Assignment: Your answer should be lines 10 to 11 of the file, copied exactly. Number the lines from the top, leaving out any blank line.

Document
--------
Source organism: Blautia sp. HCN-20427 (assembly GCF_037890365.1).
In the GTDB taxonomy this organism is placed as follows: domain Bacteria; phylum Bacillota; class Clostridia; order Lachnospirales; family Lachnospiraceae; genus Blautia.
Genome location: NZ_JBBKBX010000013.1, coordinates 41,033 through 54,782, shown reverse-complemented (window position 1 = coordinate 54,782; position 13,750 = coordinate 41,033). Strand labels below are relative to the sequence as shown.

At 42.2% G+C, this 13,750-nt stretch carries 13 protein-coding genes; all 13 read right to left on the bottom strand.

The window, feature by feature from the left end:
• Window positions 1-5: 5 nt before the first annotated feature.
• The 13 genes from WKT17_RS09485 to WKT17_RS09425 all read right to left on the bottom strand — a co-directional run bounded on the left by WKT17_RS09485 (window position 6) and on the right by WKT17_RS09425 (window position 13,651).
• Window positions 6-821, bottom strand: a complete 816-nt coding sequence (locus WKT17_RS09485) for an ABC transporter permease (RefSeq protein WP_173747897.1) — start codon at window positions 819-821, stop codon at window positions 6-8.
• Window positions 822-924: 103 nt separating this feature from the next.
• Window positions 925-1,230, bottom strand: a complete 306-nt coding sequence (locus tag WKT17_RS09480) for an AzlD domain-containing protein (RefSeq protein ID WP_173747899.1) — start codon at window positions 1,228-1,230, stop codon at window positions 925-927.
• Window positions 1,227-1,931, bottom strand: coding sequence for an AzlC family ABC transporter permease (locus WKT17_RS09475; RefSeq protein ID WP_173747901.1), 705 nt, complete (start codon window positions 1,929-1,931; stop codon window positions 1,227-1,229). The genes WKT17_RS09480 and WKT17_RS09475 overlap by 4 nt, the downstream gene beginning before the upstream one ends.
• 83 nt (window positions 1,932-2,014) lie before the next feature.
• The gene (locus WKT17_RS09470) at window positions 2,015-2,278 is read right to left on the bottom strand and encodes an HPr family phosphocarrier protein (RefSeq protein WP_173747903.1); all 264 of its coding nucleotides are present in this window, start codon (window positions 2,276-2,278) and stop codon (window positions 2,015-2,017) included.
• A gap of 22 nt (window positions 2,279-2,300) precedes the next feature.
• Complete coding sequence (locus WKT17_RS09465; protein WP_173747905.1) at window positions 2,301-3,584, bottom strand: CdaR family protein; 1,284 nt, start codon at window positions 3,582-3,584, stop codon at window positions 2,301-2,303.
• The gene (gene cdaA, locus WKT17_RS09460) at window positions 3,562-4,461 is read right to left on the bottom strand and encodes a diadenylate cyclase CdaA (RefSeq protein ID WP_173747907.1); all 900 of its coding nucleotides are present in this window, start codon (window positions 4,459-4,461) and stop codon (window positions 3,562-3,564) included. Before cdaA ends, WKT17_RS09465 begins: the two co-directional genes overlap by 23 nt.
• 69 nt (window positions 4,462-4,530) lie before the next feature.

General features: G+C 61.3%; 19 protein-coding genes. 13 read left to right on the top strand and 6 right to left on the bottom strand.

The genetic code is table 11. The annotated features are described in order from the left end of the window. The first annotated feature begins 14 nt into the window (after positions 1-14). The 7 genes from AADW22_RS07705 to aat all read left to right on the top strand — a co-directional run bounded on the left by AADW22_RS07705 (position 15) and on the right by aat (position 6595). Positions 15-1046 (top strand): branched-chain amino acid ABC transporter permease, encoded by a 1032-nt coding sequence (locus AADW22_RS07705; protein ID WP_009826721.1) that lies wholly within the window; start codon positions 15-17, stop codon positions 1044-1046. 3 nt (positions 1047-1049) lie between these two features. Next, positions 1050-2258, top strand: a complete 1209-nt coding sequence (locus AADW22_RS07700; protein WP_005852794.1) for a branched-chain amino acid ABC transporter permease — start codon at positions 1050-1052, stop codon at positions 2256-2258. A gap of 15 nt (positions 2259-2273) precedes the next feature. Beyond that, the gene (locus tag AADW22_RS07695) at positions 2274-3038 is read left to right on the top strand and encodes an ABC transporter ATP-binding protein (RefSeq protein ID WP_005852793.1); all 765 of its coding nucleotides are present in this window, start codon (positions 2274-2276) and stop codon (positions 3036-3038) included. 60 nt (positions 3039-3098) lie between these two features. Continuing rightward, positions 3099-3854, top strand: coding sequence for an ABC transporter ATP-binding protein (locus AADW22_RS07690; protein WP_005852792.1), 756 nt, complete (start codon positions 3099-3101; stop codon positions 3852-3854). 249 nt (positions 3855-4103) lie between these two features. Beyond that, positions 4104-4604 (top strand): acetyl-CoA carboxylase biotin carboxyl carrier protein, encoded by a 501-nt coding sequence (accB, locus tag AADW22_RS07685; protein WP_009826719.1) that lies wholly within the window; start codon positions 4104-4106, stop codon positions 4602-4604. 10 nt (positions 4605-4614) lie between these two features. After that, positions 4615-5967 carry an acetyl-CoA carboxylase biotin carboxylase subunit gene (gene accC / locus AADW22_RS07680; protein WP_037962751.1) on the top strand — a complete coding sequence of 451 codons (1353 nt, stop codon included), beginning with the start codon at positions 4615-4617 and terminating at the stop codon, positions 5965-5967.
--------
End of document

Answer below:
• Window positions 925-1,230, bottom strand: a complete 306-nt coding sequence (locus tag WKT17_RS09480) for an AzlD domain-containing protein (RefSeq protein ID WP_173747899.1) — start codon at window positions 1,228-1,230, stop codon at window positions 925-927.
• Window positions 1,227-1,931, bottom strand: coding sequence for an AzlC family ABC transporter permease (locus WKT17_RS09475; RefSeq protein ID WP_173747901.1), 705 nt, complete (start codon window positions 1,929-1,931; stop codon window positions 1,227-1,229). The genes WKT17_RS09480 and WKT17_RS09475 overlap by 4 nt, the downstream gene beginning before the upstream one ends.